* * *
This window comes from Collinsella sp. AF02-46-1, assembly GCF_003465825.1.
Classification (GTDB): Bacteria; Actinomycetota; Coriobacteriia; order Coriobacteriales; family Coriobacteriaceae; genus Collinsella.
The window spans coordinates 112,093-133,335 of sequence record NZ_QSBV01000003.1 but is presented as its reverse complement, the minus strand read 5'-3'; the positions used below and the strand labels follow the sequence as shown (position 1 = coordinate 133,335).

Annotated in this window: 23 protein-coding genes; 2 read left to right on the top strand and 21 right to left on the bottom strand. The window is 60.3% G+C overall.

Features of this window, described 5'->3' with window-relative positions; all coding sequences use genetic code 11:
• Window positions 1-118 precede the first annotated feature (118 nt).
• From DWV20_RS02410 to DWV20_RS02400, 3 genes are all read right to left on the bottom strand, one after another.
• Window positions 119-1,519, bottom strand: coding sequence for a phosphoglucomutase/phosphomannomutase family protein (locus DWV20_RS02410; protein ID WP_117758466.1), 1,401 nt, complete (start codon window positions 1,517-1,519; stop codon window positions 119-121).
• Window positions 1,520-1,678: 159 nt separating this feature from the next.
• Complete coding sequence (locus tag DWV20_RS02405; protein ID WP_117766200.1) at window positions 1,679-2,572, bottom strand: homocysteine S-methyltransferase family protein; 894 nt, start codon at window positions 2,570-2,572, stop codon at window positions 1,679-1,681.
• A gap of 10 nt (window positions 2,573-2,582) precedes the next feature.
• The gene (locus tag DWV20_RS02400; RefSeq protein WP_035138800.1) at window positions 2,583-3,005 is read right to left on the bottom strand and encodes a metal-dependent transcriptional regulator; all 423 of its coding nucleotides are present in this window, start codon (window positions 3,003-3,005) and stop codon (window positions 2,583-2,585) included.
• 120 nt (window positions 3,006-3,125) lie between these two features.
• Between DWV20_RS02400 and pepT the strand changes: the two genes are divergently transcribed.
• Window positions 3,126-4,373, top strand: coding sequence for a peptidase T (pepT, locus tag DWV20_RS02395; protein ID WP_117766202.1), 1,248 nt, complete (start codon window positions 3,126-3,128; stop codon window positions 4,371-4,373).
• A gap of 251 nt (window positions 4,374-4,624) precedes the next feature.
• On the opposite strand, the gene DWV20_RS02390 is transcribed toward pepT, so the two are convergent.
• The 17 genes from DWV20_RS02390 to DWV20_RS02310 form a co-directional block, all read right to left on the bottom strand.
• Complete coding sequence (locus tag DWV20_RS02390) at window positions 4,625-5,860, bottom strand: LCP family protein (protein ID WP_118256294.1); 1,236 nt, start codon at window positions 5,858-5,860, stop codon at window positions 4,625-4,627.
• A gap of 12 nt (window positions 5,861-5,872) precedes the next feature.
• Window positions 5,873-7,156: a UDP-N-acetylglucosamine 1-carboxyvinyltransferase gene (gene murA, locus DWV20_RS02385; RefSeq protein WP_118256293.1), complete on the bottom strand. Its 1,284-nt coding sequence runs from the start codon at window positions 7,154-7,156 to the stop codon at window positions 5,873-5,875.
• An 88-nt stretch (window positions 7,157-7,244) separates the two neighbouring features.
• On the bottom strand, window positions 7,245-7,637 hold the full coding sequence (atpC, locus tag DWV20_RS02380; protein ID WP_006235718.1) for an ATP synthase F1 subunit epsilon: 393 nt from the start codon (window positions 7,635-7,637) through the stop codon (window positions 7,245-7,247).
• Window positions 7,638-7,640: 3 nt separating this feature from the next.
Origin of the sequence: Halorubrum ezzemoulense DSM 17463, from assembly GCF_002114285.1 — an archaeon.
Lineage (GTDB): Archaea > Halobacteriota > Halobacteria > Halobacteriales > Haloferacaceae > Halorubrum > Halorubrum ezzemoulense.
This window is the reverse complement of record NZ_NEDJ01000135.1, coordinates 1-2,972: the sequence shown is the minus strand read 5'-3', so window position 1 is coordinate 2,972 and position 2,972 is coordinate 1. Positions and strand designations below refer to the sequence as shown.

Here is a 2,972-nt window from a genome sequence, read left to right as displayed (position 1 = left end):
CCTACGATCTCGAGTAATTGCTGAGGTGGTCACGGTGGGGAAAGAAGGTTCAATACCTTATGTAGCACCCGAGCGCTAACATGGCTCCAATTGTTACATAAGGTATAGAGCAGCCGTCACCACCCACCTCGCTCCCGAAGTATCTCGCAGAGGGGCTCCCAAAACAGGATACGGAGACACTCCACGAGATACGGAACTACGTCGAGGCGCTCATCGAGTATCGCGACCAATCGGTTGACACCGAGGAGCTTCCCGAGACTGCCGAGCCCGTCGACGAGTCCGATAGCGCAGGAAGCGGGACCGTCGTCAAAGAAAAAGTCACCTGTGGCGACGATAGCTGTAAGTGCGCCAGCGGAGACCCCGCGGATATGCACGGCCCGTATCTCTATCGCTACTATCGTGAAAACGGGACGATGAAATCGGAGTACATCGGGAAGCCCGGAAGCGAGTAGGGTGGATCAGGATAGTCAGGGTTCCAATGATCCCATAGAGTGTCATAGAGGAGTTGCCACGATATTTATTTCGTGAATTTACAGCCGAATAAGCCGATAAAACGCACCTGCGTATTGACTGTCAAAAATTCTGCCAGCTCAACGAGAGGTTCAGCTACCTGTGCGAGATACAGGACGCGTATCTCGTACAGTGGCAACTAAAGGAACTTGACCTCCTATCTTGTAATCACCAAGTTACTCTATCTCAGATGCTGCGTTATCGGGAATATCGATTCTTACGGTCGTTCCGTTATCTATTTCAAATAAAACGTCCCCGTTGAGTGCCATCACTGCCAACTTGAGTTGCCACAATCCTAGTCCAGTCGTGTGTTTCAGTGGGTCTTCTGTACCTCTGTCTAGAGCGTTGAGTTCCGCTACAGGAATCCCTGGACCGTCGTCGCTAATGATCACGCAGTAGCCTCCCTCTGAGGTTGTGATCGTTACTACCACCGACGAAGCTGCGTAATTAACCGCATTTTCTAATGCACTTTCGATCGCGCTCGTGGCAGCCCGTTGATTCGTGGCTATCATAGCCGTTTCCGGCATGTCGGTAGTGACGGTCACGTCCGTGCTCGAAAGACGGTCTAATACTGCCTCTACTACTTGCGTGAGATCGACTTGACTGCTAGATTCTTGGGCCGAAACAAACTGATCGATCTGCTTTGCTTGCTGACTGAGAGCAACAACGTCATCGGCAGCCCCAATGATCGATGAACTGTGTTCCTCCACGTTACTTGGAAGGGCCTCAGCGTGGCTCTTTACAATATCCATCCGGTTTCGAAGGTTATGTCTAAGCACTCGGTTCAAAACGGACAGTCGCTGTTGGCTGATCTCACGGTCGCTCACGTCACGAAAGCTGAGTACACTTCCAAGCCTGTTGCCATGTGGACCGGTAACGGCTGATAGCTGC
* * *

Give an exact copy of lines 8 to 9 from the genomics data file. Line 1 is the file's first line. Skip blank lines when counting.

• Window positions 119-1,519, bottom strand: coding sequence for a phosphoglucomutase/phosphomannomutase family protein (locus DWV20_RS02410; protein ID WP_117758466.1), 1,401 nt, complete (start codon window positions 1,517-1,519; stop codon window positions 119-121).
• Window positions 1,520-1,678: 159 nt separating this feature from the next.